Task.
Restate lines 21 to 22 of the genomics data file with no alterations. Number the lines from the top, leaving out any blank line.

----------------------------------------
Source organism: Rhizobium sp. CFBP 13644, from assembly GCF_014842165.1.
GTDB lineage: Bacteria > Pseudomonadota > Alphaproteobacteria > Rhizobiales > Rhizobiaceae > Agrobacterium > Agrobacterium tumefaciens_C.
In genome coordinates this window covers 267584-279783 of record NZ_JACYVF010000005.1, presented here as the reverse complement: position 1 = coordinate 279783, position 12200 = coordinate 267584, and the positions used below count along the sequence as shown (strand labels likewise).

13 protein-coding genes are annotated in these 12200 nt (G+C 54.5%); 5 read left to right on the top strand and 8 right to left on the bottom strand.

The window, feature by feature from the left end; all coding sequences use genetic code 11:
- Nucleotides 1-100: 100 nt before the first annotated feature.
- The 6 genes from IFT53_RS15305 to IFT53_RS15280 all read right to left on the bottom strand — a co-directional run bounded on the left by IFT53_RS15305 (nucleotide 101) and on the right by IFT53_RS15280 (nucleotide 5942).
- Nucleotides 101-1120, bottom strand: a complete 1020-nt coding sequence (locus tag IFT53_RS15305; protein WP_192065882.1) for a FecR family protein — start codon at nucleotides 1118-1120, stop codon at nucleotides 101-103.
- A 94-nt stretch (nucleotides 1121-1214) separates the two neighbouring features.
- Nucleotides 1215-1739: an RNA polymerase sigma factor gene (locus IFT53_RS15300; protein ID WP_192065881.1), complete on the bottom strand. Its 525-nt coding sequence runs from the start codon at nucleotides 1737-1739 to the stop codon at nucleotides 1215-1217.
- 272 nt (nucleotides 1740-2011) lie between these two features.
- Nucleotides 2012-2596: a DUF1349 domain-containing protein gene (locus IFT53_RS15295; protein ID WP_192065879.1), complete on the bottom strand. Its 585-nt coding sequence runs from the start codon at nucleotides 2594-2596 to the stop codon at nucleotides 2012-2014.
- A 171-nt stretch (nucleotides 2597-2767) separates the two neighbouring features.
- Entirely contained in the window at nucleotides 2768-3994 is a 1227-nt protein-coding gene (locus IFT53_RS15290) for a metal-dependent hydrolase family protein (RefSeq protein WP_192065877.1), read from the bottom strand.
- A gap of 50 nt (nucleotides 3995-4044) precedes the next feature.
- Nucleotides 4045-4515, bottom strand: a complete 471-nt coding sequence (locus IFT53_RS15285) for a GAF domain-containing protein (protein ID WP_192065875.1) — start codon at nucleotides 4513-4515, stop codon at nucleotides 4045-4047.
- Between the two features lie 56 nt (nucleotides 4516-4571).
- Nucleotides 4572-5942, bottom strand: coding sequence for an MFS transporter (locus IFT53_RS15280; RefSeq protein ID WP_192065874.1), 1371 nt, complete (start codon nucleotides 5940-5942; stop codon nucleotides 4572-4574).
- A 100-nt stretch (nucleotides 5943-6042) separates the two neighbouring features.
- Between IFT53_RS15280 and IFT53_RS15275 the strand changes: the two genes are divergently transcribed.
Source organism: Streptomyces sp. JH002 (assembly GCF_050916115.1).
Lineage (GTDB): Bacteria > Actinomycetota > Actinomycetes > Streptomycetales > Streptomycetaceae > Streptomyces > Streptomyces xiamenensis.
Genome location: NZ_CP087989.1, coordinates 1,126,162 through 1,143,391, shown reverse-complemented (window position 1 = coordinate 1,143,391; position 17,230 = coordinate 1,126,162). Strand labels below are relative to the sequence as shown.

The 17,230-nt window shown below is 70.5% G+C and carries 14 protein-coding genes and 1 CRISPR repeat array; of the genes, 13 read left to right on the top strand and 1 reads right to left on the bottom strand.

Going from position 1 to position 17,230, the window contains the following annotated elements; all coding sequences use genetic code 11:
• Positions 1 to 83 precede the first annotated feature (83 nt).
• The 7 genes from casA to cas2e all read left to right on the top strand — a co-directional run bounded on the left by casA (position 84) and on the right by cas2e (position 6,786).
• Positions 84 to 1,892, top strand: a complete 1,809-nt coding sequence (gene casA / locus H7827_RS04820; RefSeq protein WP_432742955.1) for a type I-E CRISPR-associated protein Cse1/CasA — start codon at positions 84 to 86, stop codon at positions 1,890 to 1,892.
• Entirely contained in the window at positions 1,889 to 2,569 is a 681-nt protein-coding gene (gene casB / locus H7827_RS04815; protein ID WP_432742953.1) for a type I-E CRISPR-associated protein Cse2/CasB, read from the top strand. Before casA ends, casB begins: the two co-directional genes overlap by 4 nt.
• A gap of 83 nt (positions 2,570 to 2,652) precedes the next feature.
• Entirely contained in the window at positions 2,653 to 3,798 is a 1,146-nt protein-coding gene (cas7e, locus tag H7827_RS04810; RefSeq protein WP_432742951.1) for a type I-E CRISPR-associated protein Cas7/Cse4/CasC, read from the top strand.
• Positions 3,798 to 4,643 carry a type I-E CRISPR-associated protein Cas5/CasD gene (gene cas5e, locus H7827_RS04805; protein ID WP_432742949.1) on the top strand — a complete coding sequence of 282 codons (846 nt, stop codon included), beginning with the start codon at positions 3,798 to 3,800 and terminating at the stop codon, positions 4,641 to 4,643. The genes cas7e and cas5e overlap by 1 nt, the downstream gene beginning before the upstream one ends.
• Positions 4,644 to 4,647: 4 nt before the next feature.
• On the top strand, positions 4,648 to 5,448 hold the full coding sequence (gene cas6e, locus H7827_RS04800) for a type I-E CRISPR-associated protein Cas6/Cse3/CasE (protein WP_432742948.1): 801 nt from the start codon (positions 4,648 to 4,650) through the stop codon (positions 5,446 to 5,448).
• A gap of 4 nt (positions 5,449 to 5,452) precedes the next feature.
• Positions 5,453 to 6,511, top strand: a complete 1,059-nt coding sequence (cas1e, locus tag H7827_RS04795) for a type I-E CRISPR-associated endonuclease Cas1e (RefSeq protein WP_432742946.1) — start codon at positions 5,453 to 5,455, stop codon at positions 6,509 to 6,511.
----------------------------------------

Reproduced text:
Source organism: Streptomyces sp. JH002 (assembly GCF_050916115.1).
Lineage (GTDB): Bacteria > Actinomycetota > Actinomycetes > Streptomycetales > Streptomycetaceae > Streptomyces > Streptomyces xiamenensis.